Marhofn 106.06 - May 2004

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The case of the phantom wood

Eddie Dealtry

Follow me from Deuchary Hill to Creag nam Mial. Please bring Landranger 52, 1992-94 edition, leaving the 1989 edition behind. On our map, a boundary to a wood runs from Capel Hill almost to Creag nam Mial. Make your way north along the track for Capel Hill. Before you reach the ancient pines on Capel Hill, leave the track right to circumvent the drumlin and attempt to find the wood boundary. Shortly after floundering through into bog and heather you see a clump of trees a long way off. If you get out your compass, you will now turn right and follow the brand new fence, over the intervening double-topped hill, on a bearing for Creag nam Mial. In fact, the fence takes you all the way. If you're too lazy to lift your compass, you head for the clump of trees, believing them to be the edge of the wood on the map, and the 500m hill beyond to be Creag nam Mial. When you spot the bothy, if you're blessed with intelligence, you identify the bothy on the map as that alongside the track recently departed, determine that no wood exists, and take the second opportunity to turn right. A closer relative to the amoeba sees a brand new bothy and is further delighted when, converging from the left, a track appears. Standing in the middle of the track, looking up and down, wondering whence and where to, realisation dawns. The shame is awful. No 'mixed' wood exists as shown south-west of Creag nam Mial on Landranger 52 (1992-94 version). Except for the sparse clump of trees, shown accurately on the 1989 map, all is lank heather and bog.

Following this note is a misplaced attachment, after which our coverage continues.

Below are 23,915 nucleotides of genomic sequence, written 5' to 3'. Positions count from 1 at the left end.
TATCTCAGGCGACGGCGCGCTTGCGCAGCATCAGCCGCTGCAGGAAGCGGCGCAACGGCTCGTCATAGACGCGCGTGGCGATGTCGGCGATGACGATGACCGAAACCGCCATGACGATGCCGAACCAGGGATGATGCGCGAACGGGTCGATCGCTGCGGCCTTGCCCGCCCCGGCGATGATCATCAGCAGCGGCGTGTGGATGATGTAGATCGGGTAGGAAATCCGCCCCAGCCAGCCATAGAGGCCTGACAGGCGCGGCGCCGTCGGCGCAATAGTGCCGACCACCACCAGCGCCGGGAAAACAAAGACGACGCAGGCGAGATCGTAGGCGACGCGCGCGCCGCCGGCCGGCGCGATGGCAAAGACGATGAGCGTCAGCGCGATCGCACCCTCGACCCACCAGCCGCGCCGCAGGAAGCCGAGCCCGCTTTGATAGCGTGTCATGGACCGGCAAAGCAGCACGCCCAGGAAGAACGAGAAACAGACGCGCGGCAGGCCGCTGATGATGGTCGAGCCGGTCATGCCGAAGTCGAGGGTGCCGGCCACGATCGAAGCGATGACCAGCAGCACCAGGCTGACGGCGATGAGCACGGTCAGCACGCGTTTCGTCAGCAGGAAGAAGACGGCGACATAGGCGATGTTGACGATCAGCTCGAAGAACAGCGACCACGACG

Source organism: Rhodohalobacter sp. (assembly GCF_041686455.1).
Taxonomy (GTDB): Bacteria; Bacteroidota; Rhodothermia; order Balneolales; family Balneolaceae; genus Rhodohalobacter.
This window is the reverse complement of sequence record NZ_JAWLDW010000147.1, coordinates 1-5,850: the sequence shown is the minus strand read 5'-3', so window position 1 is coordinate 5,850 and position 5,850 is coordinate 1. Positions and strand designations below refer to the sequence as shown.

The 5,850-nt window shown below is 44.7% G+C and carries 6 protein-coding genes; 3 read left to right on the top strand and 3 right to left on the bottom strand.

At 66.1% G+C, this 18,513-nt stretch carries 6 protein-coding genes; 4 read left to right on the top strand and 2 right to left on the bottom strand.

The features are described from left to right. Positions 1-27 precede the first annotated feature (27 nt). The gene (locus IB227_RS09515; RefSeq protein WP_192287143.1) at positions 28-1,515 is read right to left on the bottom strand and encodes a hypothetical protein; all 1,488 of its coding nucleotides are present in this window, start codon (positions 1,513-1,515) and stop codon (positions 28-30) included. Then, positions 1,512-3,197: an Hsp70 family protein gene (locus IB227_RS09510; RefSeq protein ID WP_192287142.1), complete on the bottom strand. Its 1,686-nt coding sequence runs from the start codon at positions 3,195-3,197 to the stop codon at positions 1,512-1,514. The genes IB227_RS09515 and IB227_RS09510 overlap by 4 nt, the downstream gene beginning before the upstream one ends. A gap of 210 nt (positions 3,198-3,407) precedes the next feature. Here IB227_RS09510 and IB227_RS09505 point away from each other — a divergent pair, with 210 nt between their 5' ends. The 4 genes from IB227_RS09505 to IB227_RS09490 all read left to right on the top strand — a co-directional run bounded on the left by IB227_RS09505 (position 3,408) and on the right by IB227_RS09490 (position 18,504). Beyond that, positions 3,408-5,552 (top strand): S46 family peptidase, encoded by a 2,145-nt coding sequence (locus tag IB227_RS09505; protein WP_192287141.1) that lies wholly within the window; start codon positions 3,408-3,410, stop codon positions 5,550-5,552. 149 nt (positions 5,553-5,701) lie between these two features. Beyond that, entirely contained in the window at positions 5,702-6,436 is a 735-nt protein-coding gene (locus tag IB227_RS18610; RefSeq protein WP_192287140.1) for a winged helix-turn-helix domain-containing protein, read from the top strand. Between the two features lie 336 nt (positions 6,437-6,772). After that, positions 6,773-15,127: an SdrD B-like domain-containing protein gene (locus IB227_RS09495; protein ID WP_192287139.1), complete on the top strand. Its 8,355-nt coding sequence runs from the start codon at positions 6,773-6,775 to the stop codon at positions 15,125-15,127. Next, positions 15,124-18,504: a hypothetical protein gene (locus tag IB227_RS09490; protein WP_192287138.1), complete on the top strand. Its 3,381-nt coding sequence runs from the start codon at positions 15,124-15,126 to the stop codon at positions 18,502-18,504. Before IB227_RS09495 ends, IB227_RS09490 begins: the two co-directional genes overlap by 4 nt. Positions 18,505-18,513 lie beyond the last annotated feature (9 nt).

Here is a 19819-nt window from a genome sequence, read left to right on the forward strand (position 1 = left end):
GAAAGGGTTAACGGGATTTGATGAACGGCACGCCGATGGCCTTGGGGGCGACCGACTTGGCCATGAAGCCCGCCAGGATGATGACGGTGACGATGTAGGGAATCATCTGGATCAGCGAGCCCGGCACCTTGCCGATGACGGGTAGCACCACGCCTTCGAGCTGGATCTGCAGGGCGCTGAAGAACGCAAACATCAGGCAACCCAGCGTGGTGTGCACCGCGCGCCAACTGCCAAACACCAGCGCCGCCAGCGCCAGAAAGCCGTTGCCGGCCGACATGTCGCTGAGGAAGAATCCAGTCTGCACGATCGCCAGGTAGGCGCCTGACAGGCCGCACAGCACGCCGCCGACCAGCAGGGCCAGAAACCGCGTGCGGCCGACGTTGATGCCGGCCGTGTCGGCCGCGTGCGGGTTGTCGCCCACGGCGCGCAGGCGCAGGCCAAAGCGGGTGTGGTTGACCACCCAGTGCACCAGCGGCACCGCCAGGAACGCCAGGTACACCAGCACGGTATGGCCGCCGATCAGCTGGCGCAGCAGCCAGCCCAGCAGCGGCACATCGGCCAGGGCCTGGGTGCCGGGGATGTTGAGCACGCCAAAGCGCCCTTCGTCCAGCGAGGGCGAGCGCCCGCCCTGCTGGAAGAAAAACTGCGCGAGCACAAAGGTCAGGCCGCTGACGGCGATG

We're just a few miles north of Birnam Hill. I can't believe some comedian at the OS moves a wood around map 52. There is a certain irony here, for someone who once thrashed through heather and bog to encounter the metalled cycle route on the top of Corse Hill and swore an oath to never again navigate with an out-of-date map.

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